In the fight against COVID-19, the time has come for Canada to switch from a policy of social responsibility to one of personal responsibility.
Over the past 10 weeks, we have done an excellent job in limiting the spread of the coronavirus while staying at home and practicing physical distancing when going out in public.
We have not only flattened the curve, we have begun to see a significant decrease in the number of new cases as a percentage of the number of tests now being conducted.
Here in Ontario, we have managed to increase the number of tests done daily from an average of 5,000 in early April, to more than 16,000. During the same period of time the average number of new cases per day has dropped from 543 to just under 400. (See this week’s column “By the numbers”.) You would think the opposite would be true, that as the number of tests goes up, the number of confirmed cases would go up as well, but that hasn’t been the case. In fact, just the opposite is happening.
Unfortunately, the number of hospital-izations have gone up from a total of 807 on April 16 to 1,028 on May 7. That represents an average increase of about 10 new patients per day, many of whom contracted the virus in a long-term care facility. But while the number of hospitalizations have gone up, the number of patients being treated in intensive care units has dropped from 248 on April 16 to 213 on May 7, and the number of people on ventilators has dropped from 200 to 166 over the same period of time.
Which brings me back to my main point – the purpose of staying at home to “flatten the curve” was to prevent a surge on our health care system in general and our hospitals in particular. It’s obvious by looking at the numbers we have done just that, especially outside of our long-term care facilities.
Flattening the curve was never meant to prevent people from getting sick. I mean this in a general sense. The vast majority of people who contract the virus experience mild to severe symptoms which can be dealt with by staying at home, or they are asymptomatic, meaning that don’t have any symptoms at all.
A vaccine is still a year away, if at all. Although there are currently 70 vaccines in development, only four are undergoing human clinical trials and there’s no guar-antee that any of them will prove both safe and effective.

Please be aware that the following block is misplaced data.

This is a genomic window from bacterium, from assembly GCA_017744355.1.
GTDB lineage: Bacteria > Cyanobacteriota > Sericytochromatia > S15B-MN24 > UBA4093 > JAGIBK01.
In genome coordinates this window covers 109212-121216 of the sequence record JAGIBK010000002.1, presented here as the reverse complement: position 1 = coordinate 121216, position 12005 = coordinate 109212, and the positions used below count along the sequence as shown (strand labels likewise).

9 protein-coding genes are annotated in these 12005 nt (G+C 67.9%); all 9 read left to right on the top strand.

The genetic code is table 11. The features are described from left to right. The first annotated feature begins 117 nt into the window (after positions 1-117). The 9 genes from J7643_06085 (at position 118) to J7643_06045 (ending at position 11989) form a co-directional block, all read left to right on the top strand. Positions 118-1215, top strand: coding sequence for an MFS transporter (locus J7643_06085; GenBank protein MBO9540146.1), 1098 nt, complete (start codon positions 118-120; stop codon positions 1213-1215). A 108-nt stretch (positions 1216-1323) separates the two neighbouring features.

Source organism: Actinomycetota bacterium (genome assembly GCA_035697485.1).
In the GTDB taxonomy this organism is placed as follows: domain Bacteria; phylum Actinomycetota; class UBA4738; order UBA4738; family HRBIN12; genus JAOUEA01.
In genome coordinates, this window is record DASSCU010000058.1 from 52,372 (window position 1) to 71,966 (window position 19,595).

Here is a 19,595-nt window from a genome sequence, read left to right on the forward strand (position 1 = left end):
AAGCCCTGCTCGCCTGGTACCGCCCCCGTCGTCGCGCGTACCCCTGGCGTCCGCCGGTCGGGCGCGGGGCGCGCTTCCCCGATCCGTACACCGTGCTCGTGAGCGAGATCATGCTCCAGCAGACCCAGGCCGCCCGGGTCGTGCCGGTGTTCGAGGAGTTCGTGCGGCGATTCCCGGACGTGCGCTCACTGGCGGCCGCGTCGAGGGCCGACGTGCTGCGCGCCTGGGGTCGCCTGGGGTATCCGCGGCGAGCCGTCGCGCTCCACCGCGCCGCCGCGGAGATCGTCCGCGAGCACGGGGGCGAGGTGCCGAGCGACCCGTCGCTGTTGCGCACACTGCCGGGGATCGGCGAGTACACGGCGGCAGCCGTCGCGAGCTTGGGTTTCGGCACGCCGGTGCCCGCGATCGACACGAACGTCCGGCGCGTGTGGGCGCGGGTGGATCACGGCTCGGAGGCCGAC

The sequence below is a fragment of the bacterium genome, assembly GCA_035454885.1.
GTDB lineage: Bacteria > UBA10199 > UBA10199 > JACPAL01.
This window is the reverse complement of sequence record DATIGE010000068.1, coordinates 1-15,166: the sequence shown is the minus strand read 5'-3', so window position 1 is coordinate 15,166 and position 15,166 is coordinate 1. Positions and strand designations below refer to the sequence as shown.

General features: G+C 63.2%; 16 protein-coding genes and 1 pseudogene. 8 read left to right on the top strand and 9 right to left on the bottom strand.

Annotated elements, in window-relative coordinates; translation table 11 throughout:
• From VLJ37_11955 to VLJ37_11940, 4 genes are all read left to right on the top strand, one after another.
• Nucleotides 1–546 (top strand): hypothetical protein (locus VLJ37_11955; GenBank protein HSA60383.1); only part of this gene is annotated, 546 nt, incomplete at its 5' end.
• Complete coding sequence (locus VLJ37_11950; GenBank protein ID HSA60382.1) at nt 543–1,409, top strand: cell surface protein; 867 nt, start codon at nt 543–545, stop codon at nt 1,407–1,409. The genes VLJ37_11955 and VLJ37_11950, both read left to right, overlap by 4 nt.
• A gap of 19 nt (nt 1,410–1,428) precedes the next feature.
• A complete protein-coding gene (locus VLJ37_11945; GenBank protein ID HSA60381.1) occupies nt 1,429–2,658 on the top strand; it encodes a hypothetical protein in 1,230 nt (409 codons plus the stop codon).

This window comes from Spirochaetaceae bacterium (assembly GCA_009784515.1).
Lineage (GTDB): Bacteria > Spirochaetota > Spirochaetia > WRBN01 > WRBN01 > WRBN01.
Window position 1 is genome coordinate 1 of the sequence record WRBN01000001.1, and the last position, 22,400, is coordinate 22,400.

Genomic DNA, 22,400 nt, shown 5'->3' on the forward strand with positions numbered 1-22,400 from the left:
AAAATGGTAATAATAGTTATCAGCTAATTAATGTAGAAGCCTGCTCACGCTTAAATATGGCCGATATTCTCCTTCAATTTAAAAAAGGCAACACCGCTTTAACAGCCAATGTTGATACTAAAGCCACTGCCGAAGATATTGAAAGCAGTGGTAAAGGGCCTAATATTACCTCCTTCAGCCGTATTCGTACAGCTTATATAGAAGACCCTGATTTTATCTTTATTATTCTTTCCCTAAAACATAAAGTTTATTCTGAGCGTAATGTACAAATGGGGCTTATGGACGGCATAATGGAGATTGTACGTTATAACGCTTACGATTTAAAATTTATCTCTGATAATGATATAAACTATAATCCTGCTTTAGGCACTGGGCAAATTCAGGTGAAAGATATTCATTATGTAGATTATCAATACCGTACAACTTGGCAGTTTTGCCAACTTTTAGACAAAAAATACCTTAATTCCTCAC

It is clear that there is no easy fix to the pandemic and that the virus will not go away anytime soon. It is equally clear that the current policy of staying at home is unsustainable both socially and economically. Therefore, the time has come to switch from social responsibility to personal responsibility.
The social measures put in place at the outset of the pandemic have worked. We know what to do and how to act, which is why it’s time to start reopening the economy. If we all act responsibly and follow those same guidelines as we venture outside, there will be no massive second wave.
It’s time we take responsibility for own actions or inaction. If you don’t want to catch the coronavirus, take the proper pre-cautions and you won’t. If you are worried that you may be asymptomatic and are afraid of passing it on to others then take the proper precautions when you go outside and you won’t. That said, we need to be sure that a lot more people don’t die from the virus.
We know that the vast amount of people who have died from the virus were either over the age of 70 or had one or more ccomorbidities such as hypertension, heart disease, obesity, diabetes, etc. – or both.We need to continue to encourage them to shelter in place while things begin to open up, or be extremly cautious when going out while everyone else can rejoin their lives while taking the necessary precautions. This may result in some people still getting sick, but they will deal with it and recover, all the while gaining some level of immunity.
It’s really the most vulnerable within the population who would have the potential to overwhelm the health care system if they choose not to shelter in place, which is why they must continue to do so with the help of both government and non-government agencies.
As a society, we had the responsibility to stay at home to prevent a surge in hospitalizations. Now each and every one of us has a responsibility to take the
necessary precautions in order to rejoin our lives, save those businesses that are on the verge of bankruptcy and save hundreds of thousands of jobs in the process while getting the economy back on track.
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